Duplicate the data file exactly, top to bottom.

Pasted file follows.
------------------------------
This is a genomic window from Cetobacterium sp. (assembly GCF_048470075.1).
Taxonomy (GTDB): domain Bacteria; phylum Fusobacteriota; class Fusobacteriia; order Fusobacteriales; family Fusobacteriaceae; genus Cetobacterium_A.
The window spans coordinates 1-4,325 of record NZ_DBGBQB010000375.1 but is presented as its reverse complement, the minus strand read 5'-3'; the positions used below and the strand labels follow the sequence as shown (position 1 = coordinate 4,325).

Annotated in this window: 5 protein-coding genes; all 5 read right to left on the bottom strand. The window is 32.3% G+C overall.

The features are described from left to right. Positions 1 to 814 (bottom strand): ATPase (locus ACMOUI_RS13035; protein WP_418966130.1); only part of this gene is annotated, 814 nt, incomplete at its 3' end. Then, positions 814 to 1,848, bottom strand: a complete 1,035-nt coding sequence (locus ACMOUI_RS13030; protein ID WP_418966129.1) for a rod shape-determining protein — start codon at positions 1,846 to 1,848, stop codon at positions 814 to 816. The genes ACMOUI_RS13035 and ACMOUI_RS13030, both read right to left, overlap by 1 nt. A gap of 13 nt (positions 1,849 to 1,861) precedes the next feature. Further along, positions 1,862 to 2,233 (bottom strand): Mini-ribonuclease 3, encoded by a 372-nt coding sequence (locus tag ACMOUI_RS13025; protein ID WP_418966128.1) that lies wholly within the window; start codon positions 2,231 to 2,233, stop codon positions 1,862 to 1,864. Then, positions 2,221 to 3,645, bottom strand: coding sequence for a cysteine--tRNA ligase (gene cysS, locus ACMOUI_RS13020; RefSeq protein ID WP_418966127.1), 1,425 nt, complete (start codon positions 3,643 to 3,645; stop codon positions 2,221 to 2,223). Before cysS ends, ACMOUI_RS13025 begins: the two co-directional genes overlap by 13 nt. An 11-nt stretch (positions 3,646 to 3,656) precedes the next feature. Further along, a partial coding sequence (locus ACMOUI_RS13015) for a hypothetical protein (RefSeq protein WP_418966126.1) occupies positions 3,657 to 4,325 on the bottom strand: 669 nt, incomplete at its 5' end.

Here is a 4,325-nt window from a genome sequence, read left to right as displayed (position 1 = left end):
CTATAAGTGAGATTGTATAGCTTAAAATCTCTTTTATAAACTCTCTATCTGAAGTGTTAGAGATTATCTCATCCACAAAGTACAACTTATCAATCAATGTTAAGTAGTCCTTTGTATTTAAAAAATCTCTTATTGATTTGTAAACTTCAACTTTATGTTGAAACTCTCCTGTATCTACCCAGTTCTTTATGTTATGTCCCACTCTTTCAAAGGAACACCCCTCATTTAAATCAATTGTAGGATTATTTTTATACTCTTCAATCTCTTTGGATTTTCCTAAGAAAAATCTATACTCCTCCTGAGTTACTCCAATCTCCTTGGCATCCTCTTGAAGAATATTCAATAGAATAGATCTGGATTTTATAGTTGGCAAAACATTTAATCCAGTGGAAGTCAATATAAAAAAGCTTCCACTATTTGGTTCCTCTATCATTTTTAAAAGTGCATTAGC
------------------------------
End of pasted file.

This is a genomic window from Cetobacterium sp. (assembly GCF_048470075.1).
Taxonomy (GTDB): domain Bacteria; phylum Fusobacteriota; class Fusobacteriia; order Fusobacteriales; family Fusobacteriaceae; genus Cetobacterium_A.
The window spans coordinates 1-4,325 of record NZ_DBGBQB010000375.1 but is presented as its reverse complement, the minus strand read 5'-3'; the positions used below and the strand labels follow the sequence as shown (position 1 = coordinate 4,325).

Annotated in this window: 5 protein-coding genes; all 5 read right to left on the bottom strand. The window is 32.3% G+C overall.

The features are described from left to right. Positions 1 to 814 (bottom strand): ATPase (locus ACMOUI_RS13035; protein WP_418966130.1); only part of this gene is annotated, 814 nt, incomplete at its 3' end. Then, positions 814 to 1,848, bottom strand: a complete 1,035-nt coding sequence (locus ACMOUI_RS13030; protein ID WP_418966129.1) for a rod shape-determining protein — start codon at positions 1,846 to 1,848, stop codon at positions 814 to 816. The genes ACMOUI_RS13035 and ACMOUI_RS13030, both read right to left, overlap by 1 nt. A gap of 13 nt (positions 1,849 to 1,861) precedes the next feature. Further along, positions 1,862 to 2,233 (bottom strand): Mini-ribonuclease 3, encoded by a 372-nt coding sequence (locus tag ACMOUI_RS13025; protein ID WP_418966128.1) that lies wholly within the window; start codon positions 2,231 to 2,233, stop codon positions 1,862 to 1,864. Then, positions 2,221 to 3,645, bottom strand: coding sequence for a cysteine--tRNA ligase (gene cysS, locus ACMOUI_RS13020; RefSeq protein ID WP_418966127.1), 1,425 nt, complete (start codon positions 3,643 to 3,645; stop codon positions 2,221 to 2,223). Before cysS ends, ACMOUI_RS13025 begins: the two co-directional genes overlap by 13 nt. An 11-nt stretch (positions 3,646 to 3,656) precedes the next feature. Further along, a partial coding sequence (locus ACMOUI_RS13015) for a hypothetical protein (RefSeq protein WP_418966126.1) occupies positions 3,657 to 4,325 on the bottom strand: 669 nt, incomplete at its 5' end.

Here is a 4,325-nt window from a genome sequence, read left to right as displayed (position 1 = left end):
CTATAAGTGAGATTGTATAGCTTAAAATCTCTTTTATAAACTCTCTATCTGAAGTGTTAGAGATTATCTCATCCACAAAGTACAACTTATCAATCAATGTTAAGTAGTCCTTTGTATTTAAAAAATCTCTTATTGATTTGTAAACTTCAACTTTATGTTGAAACTCTCCTGTATCTACCCAGTTCTTTATGTTATGTCCCACTCTTTCAAAGGAACACCCCTCATTTAAATCAATTGTAGGATTATTTTTATACTCTTCAATCTCTTTGGATTTTCCTAAGAAAAATCTATACTCCTCCTGAGTTACTCCAATCTCCTTGGCATCCTCTTGAAGAATATTCAATAGAATAGATCTGGATTTTATAGTTGGCAAAACATTTAATCCAGTGGAAGTCAATATAAAAAAGCTTCCACTATTTGGTTCCTCTATCATTTTTAAAAGTGCATTAGC